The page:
Now we've talked about placing a value on your services as a commission modeler and painter in the hobby. How to price yourself, and the level of commitment it takes to actually be successful with your commissions.
At the same time, I don't think any of us have an issue with placing a monetary value on a box of bits, individual bits, or even just a half-finished model. Heck, there are entire bits trading nights at some hobby stores and national events like Adepticon.
But how do you place a value on a finished, personal army?
Yes, I will admit that as with all of my articles, something has prompted me to write this. I'm going to sell my Grey Knights army.
I've actually sold an army in the past, so this is nothing new to me, though I do regret that earlier sale. My Black Templars were an army I poured myself into, and won me a Players Choice award at the last GT that Games Workshop ran in Chicago. Why won't I regret selling my Grey Knights? Because I have my Centurions, have over 1000 points of resin Salamanders soaking in a soap-bath, and have more fish-men Tau than I know what to do with. Couple that with a Warhammer Fantasy Ogre army I really need to get off the ground, and I have plenty of GW stuff to keep me busy for a very long time. The Grey Knights will just end up sitting on a shelf, and that won't do anyone any good.
As always, I've got a few ideas to lay out on the table. This time though, it's more of a formula rather than a few bulleted ideas. Think ( X + Y ) x Z = Value
X = Starting Monetary Cost
This is the first thing you have to figure out. Just how much did this army cost to buy in components? This includes off-the-shelf boxes, as well as bits you purchased from third-party sites and manufacturers. If you really want to get technical, it can even include the paint, glue and basing materials, as well as any transport foam you may have for it.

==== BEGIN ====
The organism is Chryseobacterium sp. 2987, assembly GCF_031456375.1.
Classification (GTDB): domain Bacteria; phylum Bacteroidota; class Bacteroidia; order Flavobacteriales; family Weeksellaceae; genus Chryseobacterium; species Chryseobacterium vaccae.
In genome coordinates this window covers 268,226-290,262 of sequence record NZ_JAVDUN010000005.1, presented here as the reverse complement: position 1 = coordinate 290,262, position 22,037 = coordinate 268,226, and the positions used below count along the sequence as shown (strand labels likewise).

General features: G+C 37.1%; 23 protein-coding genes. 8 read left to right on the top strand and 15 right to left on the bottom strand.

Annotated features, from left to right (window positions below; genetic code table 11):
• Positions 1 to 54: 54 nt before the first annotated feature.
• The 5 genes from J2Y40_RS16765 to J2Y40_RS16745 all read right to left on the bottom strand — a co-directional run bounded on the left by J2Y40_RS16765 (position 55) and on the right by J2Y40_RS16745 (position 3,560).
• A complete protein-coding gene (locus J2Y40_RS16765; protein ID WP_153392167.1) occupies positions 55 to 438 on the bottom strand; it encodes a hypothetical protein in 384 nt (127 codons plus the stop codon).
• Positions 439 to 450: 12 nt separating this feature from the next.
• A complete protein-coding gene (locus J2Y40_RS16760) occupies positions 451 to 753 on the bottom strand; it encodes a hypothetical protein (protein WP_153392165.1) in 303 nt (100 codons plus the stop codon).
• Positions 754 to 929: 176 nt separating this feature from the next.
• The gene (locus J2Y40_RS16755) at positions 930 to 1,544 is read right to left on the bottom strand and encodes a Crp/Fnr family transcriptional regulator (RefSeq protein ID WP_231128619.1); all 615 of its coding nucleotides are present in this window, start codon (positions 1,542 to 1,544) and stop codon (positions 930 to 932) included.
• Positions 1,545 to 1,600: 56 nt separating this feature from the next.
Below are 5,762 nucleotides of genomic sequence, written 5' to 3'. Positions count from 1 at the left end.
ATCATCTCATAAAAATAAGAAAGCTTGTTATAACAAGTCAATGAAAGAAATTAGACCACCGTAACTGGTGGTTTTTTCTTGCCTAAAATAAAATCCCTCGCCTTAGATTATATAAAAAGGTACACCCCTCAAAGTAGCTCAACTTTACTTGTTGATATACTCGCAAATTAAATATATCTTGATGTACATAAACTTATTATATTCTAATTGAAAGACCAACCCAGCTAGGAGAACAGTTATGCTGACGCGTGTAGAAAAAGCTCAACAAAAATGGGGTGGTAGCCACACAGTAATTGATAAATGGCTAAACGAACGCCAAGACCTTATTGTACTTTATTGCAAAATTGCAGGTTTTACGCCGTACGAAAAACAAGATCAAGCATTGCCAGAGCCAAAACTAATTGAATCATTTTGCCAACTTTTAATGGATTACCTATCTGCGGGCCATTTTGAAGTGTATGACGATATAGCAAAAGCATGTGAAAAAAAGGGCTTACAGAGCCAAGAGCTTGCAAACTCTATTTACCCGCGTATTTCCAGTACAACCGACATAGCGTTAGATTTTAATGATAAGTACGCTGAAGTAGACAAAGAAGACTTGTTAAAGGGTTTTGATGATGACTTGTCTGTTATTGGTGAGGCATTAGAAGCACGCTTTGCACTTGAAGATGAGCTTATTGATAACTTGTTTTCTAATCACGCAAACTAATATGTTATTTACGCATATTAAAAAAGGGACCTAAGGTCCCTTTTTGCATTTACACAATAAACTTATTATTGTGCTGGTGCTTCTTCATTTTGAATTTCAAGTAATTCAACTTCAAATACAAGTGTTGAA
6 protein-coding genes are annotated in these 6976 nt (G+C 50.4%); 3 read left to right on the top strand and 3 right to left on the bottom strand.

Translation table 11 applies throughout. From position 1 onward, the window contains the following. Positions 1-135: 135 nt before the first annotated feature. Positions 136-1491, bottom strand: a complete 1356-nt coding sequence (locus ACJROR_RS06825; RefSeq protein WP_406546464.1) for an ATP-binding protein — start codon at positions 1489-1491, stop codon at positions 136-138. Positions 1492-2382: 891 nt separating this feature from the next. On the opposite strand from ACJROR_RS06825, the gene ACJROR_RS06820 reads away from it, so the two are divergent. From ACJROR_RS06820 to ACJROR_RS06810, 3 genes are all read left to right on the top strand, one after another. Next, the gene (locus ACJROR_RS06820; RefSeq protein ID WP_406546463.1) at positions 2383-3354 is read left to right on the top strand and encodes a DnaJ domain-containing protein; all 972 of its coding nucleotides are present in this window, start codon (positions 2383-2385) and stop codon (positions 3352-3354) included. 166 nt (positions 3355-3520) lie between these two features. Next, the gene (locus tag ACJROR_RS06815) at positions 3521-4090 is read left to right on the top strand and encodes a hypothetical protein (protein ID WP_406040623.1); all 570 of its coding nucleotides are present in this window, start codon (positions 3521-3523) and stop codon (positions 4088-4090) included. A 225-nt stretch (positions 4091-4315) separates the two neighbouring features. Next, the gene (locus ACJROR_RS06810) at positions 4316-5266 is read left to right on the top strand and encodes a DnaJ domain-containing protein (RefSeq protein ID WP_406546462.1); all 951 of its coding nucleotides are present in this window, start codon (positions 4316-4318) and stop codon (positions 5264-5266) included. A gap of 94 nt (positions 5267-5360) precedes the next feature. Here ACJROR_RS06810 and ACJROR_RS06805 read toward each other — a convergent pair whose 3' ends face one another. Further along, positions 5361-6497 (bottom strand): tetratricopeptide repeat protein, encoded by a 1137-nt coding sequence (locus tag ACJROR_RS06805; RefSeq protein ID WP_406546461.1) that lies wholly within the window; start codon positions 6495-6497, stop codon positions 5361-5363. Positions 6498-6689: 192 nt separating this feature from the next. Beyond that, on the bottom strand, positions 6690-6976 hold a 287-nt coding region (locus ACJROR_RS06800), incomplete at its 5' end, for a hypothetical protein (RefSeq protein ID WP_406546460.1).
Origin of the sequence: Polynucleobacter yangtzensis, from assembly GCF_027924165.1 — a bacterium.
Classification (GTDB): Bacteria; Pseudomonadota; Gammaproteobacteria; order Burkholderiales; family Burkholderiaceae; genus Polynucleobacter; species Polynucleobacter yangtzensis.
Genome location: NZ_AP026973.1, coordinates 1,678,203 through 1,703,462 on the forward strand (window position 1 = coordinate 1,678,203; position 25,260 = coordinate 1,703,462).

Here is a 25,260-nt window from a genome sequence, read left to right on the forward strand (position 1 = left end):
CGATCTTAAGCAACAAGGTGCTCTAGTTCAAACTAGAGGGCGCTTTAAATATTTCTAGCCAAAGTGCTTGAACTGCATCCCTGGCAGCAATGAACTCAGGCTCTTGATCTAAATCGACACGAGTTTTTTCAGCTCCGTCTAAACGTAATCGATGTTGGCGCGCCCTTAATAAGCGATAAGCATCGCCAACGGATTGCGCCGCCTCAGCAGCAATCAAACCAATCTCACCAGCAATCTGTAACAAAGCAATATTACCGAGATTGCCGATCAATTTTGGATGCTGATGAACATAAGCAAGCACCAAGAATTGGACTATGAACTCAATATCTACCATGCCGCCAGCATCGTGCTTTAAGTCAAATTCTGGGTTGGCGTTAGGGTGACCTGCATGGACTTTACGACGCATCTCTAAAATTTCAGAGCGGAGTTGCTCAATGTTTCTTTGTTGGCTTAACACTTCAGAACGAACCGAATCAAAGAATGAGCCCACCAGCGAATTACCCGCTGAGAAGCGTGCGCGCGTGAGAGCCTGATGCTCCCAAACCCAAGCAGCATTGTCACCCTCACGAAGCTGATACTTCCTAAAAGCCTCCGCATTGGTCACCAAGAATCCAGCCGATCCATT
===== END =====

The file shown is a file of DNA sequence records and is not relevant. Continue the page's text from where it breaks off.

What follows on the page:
Y = Labor
Yup, it's that simple. How much do you value the labor you put into the army? Some may equate this to an hourly value, and others to a somewhat standardized per-figure, or per-box cost. Either way, you need to figure in something for the time it took you to actually put together, paint and base the army.
Z = Sentimental Attachment
Don't pretend you don't know what I'm talking about here. With as much work that goes into a project of this scale, you can't tell me there is no sentimental attachment to an personal army once it's finished. The reason it's a multiplier in the equation though, is to give the opportunity to actually raise, lower or keep the cost the same. If you're simply disgusted with the way GW has changed your beloved codex in the most recent edition, and want to sell your army, the sentimental value may not raise the price at all. If you're forced to sell for financial reasons, it may actually decrease the price slightly to be able to move the army faster. Finally, if it's a labor of love, it may increase the value to you. No matter what, ignore this final part of the equation at your own risk. If I hadn't ignored this, I wouldn't have sold my Black Templars.
With all that said, do I have a cost in mind for my Grey Knights? Sure I do. If you're interested, shoot me an email and we'll talk. I'm open to some negotiation on it.
But what about you? Have you ever sold an army before? How did you come up with the value you placed on it?